Monday, August 6, 2018

Funny Money

Annamaria on Monday

In Wartime: Worthless Paper

I recently discovered, among my father's World War II souvenirs, some funny money.  My dad fought in just about all of the worst battles in the Pacific.  Then he was sent to be a China Marine:  A group of about 3000 Americans who attended the Japanese surrender ceremony in Tsingtao and afterwards guarded the Japanese prisoners waiting to be repatriated - a slow process since there were something like 700,000 of them and most of Japan's ships had been lost in the war.

History nerd that I am, on discovering the strange currency, I went to work trying to identify it.


These four coins remain a mystery.  They are Chinese, with what looks to me like a nice engraving of the Forbidden City gate on the obverse.  I will keep digging to see what I can turn up on those.  

 I am not sure where my father got this strange bill:

An internet search quickly revealed it as an example of something that, until two days ago, I didn't even know existed: Japanese Invasion Money, or as the Japanese named it, Southern Development Bank Notes.  The Filipinos called it "Mickey Mouse Money."

J.I.M. by any other name was just as worthless.  The Japanese Southern Development Bank had circulated 470 million such notes by the end of 1942.  By March 1945, they had 13 Billion of them outstanding in the Philippines, Burma, Maylaya, North Borneo, Malaysia, Singapore, Brunei, the Dutch East Indies, and parts of Oceania.  Each one was really worth the scrap value of paper it was printed on.  Unless, of course, you believed what was printed on each one: "The Japanese Government promises to pay the bearer on demand ten dollars."

When I first saw my father's souvenir, I was stuck by the fact that they were promising to pay in American money.  Did it give them pause, I wonder, that they said they would pay with their enemy's currency?  Did they do that because they were certain that they would defeat and gain hegemony over the United States?  Or did they base their decision on the fact that the dollar was the most respected currency in the world?  (Aside: Thank you Alexander Hamilton!)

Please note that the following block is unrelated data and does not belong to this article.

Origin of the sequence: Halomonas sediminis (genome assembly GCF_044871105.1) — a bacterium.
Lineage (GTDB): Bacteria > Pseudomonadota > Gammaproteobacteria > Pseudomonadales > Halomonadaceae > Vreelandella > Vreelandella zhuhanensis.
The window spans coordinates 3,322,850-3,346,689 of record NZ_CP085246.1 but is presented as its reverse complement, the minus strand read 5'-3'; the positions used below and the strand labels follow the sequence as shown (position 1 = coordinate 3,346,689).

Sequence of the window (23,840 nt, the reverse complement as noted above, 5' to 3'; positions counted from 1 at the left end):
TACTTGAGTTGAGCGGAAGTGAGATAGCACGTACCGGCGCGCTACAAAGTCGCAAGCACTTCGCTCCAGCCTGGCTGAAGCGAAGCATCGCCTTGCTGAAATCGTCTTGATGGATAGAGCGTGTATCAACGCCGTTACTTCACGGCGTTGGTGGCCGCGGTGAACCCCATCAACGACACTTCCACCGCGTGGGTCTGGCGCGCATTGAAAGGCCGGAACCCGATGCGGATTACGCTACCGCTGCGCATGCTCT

With further research, I found that they promised the local currency in some countries.

When the imperialist Japanese took over a country, they looted the banks and the local populace of all their hard currency and replaced it with Japanese paper.  While Japan ruled those territories, J.I.M. could be used as local tender. 

During the war, the United States took steps to destabilize the economies of the Japanese ruled territories by massively counterfeiting the J.I.M. bills.  (I have a feeling that the one my Dad kept was really a U.S. fake.)   Like any clever counterfeiting operation, the American government used the right kind of paper.  In this instance a local supply of paper made from Japanese plants.  When the American supply of the right paper ran out, the Australians took over the counterfeiting operation.  General MacArthur supplied the bogus notes to Filipino guerrillas fighting the Japanese.  MacArthur asked for and received five and half million counterfeit notes in four different denominations totaling  67 million pesos.

Piles of discarded Invasion notes on the Streets of Rangoon as the war ended.

With end of the war, it all became completely worthless.

In the aftermath of the conflict, lawsuits ensued, with nations and individuals hoping to be reimbursed for having been robbed of their real money.  With the Treaty of San Francisco in 1951, Japan agreed to make some reparations to countries.  Individuals got nothing.

In a Depression: Hard Times Tokens

As with the Chinese coins at the top, I had to do a little polishing to be able to see what was written on this strange coin.  I read, "MADE BY S B SCHENK."  And "ATTLEBORO MASS."  It shows an engraving of a planing machine.

What the heck?

It turns out that this coin owes its existence to a President of the United States who didn't know didily-squat about how to govern our nation's economy.  

No not him (though the description fits).  We are talking about 1832 to 1844 here.  Andrew Jackson, having won reelection in 1832, thought it was a good idea to weaken the Bank of the United States.  Without a central bank, the states started issuing their own paper money.  Lots of questionable moolah floating around caused...  Wanna guess?  Right!  Inflation!  Huge inflation.  And a rush of land speculation.  ("Buy land.  They aren't making any more of it." - Mark Twain, or some might say Will Rogers.)